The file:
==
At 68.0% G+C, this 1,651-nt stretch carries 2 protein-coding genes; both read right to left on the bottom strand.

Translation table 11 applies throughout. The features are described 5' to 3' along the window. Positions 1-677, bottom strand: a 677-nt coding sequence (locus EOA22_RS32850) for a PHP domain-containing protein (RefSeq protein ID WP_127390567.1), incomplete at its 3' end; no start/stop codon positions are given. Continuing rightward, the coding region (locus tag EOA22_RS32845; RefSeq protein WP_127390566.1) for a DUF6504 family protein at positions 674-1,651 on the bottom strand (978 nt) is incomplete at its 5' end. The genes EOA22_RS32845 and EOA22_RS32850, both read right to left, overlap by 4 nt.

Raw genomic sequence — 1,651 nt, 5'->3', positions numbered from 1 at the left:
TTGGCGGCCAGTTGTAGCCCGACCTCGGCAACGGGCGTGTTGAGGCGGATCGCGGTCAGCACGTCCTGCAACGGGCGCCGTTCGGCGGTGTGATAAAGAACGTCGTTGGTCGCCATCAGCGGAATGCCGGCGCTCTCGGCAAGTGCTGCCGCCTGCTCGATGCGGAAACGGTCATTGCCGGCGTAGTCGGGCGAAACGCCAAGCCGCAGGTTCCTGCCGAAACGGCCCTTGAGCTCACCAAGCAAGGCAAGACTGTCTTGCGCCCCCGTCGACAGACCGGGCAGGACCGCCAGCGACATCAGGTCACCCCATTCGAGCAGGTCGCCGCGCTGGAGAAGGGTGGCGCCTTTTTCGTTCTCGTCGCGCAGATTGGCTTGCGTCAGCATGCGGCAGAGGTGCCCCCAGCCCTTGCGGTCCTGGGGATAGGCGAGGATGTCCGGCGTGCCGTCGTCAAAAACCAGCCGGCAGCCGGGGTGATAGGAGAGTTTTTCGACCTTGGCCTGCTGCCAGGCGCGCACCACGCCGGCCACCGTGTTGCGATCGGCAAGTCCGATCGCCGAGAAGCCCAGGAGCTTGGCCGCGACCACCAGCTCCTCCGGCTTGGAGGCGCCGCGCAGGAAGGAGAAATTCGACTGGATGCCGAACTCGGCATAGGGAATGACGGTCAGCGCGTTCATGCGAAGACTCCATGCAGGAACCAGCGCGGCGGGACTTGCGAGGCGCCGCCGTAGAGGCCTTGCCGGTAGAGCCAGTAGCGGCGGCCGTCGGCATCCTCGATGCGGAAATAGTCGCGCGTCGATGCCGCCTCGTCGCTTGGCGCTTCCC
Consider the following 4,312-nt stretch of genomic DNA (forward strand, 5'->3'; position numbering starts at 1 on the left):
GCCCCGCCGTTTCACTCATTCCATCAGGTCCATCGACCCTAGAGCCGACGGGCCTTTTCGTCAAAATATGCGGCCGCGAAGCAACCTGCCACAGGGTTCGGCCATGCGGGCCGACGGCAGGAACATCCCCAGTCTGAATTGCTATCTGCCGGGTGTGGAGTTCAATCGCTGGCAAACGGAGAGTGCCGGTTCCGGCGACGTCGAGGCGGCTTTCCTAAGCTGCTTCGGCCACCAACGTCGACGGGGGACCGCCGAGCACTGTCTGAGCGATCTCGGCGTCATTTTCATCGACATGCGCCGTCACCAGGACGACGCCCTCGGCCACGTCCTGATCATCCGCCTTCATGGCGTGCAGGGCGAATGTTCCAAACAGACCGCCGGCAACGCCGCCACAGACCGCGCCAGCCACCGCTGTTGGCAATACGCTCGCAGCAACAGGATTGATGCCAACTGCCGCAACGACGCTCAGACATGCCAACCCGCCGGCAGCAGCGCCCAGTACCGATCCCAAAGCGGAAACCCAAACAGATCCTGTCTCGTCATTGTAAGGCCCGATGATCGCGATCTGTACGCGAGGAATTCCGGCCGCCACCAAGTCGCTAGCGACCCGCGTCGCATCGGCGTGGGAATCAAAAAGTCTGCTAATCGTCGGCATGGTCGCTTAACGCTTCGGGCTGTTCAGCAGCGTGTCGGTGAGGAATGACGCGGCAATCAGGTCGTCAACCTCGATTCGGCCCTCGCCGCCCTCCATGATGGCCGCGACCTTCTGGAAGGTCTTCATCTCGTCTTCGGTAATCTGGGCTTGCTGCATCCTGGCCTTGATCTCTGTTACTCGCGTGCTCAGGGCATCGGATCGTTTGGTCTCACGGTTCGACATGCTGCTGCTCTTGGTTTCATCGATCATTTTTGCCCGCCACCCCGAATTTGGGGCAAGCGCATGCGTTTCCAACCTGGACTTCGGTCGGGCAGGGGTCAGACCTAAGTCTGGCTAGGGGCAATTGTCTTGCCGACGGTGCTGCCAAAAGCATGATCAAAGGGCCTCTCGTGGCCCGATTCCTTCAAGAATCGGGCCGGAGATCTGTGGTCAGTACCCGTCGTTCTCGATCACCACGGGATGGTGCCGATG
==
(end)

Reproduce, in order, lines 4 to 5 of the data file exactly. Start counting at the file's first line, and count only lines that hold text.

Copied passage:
TTGGCGGCCAGTTGTAGCCCGACCTCGGCAACGGGCGTGTTGAGGCGGATCGCGGTCAGCACGTCCTGCAACGGGCGCCGTTCGGCGGTGTGATAAAGAACGTCGTTGGTCGCCATCAGCGGAATGCCGGCGCTCTCGGCAAGTGCTGCCGCCTGCTCGATGCGGAAACGGTCATTGCCGGCGTAGTCGGGCGAAACGCCAAGCCGCAGGTTCCTGCCGAAACGGCCCTTGAGCTCACCAAGCAAGGCAAGACTGTCTTGCGCCCCCGTCGACAGACCGGGCAGGACCGCCAGCGACATCAGGTCACCCCATTCGAGCAGGTCGCCGCGCTGGAGAAGGGTGGCGCCTTTTTCGTTCTCGTCGCGCAGATTGGCTTGCGTCAGCATGCGGCAGAGGTGCCCCCAGCCCTTGCGGTCCTGGGGATAGGCGAGGATGTCCGGCGTGCCGTCGTCAAAAACCAGCCGGCAGCCGGGGTGATAGGAGAGTTTTTCGACCTTGGCCTGCTGCCAGGCGCGCACCACGCCGGCCACCGTGTTGCGATCGGCAAGTCCGATCGCCGAGAAGCCCAGGAGCTTGGCCGCGACCACCAGCTCCTCCGGCTTGGAGGCGCCGCGCAGGAAGGAGAAATTCGACTGGATGCCGAACTCGGCATAGGGAATGACGGTCAGCGCGTTCATGCGAAGACTCCATGCAGGAACCAGCGCGGCGGGACTTGCGAGGCGCCGCCGTAGAGGCCTTGCCGGTAGAGCCAGTAGCGGCGGCCGTCGGCATCCTCGATGCGGAAATAGTCGCGCGTCGATGCCGCCTCGTCGCTTGGCGCTTCCC
Consider the following 4,312-nt stretch of genomic DNA (forward strand, 5'->3'; position numbering starts at 1 on the left):